But what if your parents are difficult? What if they have hurt you severely? What if a parent has brought great hardship to you and your siblings? How should you cover her shame? Consider the actions of Shem and Japheth. Here’s what they did not do. They did not concur with Ham’s mockery. They did not deny their father’s shameful behaviour. There is no indication they laughed or mentioned his sinful behaviour to others. They took no pleasure in what happened. Then, here’s what they did do. They acted quickly to override Ham’s shameful mockery of their father. They moved rapidly to cover his nakedness. They honoured their father’s person and position, even though his actions were reprehensible. They took the opportunity to affirm their father where they could, while laying aside those things they could not affirm. They took steps to help him without drawing attention to his problem, without broadcasting it beyond the family circle, beyond those who could do something about it.

Have your parents brought shame and suffering to you or your siblings? Through the grace of a loving Saviour who died for you, who knows your sin, but who nonetheless, is not ashamed to call you his brother or sister (Hebrews 2:11) you can have the grace to forgive, love, and cover the shame of your parents. You can do this because you are united to the One who suffered the shame of separation from his father so that you may have the glory of his presence forever. But second, more specifically, you can do what Shem and Japheth did. Call it what it is. Don’t try to minimize or rewrite the narrative of their shame. Admit what they did. Don’t run from it. And do not laugh at them or scoff at their failures. You could do the same thing. Resist the temptation to be the older brother in the story of the Prodigal son, who was consumed with self-righteousness. Refuse the temptation to speak about the shame of your parents beyond the range of those who can help with the problem. What can be gained by such gossip? Honour the position and personhood of your parent. After all, he brought you into the world and his position, though his behaviour has been shameful, warrants your respect and reverence. Think on the good things your parent did, how he did teach you, provide for you; and choose to speak often of these to your siblings and others who know him. Choose to speak only of the negative things when you are in the process of addressing them. Forgive her for how she has brought hardship on you and your family. Release her of the debt she owes you, always remembering how God in Christ has forgiven you a much greater debt against him. And take specific steps to help your parent overcome the sinful addiction or action. This is difficult. The natural tendency is to be done with him, to move on to other things, like rearing your own children, keeping up with your profession or career. But surely covering your parent’s shame means constructive help, going the extra mile in his rehabilitation.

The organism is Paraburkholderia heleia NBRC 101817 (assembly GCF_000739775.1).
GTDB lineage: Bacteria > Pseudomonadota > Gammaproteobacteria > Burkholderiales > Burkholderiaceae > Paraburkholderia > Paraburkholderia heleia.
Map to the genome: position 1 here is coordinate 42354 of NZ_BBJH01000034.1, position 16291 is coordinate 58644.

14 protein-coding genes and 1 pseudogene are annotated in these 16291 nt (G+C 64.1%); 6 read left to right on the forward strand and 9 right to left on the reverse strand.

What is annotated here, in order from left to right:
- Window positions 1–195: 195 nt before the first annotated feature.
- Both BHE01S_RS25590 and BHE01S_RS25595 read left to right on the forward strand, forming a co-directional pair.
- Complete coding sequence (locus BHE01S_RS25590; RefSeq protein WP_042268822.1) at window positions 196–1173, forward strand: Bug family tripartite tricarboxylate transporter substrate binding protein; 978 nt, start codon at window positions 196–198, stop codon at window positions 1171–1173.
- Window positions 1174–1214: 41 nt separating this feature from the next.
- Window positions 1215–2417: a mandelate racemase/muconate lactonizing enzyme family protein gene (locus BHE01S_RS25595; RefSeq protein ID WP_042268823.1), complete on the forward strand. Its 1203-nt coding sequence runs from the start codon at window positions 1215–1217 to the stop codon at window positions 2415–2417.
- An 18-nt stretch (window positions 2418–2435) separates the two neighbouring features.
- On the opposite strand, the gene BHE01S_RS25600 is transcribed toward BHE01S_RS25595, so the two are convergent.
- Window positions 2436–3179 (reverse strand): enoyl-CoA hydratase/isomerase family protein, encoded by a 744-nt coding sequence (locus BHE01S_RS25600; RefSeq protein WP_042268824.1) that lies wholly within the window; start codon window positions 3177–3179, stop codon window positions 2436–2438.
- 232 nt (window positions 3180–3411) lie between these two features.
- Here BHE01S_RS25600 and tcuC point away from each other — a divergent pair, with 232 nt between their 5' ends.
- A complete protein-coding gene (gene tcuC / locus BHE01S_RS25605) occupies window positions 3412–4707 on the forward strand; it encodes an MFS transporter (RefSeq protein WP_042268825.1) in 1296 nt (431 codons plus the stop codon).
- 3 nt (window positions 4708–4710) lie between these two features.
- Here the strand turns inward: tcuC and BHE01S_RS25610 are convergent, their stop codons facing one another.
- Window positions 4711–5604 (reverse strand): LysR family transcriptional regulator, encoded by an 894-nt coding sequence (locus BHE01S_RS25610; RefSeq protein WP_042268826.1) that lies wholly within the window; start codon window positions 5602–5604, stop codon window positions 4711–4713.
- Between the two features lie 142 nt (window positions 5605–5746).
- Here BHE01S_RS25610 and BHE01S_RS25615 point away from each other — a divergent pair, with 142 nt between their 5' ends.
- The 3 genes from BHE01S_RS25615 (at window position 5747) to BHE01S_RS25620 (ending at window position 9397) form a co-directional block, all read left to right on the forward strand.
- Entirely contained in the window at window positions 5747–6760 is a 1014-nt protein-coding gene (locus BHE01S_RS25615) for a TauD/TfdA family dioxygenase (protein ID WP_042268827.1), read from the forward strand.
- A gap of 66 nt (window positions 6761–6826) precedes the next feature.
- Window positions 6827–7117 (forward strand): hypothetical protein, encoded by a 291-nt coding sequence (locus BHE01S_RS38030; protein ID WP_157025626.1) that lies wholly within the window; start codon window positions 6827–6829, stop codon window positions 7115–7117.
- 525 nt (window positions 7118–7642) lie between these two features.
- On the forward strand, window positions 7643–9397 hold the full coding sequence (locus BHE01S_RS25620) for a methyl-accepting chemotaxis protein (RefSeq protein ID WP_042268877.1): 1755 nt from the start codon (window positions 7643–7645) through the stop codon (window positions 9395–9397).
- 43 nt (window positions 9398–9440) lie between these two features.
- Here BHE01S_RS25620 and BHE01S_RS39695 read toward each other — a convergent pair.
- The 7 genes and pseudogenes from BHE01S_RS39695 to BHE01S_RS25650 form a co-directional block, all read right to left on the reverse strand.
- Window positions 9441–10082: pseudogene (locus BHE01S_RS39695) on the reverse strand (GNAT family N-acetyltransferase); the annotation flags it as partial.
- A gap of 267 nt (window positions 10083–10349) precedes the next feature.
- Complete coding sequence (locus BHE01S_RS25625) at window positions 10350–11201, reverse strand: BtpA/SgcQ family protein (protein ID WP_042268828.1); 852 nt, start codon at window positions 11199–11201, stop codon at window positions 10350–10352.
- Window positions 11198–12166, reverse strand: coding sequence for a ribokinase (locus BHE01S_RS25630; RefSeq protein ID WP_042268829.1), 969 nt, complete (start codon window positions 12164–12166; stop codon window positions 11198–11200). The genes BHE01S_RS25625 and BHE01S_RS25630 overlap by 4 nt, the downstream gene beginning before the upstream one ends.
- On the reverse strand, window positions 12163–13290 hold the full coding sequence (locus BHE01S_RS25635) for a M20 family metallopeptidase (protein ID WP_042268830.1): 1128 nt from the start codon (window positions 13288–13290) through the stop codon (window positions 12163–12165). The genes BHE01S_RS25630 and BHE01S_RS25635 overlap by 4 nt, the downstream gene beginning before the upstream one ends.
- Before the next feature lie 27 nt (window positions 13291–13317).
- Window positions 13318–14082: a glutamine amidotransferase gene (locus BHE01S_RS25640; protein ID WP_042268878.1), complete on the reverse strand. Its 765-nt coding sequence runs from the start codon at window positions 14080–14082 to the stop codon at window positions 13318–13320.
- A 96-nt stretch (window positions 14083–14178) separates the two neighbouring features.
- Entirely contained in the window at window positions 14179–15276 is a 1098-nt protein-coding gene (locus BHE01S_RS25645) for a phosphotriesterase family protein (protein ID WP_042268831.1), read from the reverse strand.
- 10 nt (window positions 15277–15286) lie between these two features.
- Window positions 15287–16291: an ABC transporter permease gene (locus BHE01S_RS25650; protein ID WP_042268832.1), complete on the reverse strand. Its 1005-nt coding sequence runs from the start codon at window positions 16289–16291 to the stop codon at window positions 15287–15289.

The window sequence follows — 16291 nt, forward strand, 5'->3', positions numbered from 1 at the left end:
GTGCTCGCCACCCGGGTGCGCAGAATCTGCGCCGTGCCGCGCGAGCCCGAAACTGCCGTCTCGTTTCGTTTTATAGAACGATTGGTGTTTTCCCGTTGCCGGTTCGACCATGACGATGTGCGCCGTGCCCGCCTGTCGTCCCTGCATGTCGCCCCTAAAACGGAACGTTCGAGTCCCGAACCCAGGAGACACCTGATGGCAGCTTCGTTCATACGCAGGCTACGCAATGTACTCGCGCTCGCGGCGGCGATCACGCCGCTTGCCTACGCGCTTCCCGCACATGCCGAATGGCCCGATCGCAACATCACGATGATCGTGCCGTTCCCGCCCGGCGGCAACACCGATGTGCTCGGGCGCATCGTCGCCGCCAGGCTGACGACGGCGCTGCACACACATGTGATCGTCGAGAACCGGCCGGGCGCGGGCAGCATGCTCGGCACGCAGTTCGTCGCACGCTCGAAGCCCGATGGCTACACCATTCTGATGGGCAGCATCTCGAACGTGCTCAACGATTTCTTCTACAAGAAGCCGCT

But what if that parent is dead? Then what? You can still honour her memory by thinking on the good times, the good things you learned, refusing to ‘go there’ with your siblings or other family members. What can be gained by such conversation? This alone will bring healing to your soul for the shameful nakedness of those who brought you into the world.

Rev. Allen M Baker is Pastor of Christ Community Presbyterian Church in West Hartford, Connecticut.

Rev. Allen M Baker is Pastor of Christ Community Presbyterian Church in West Hartford, Connecticut.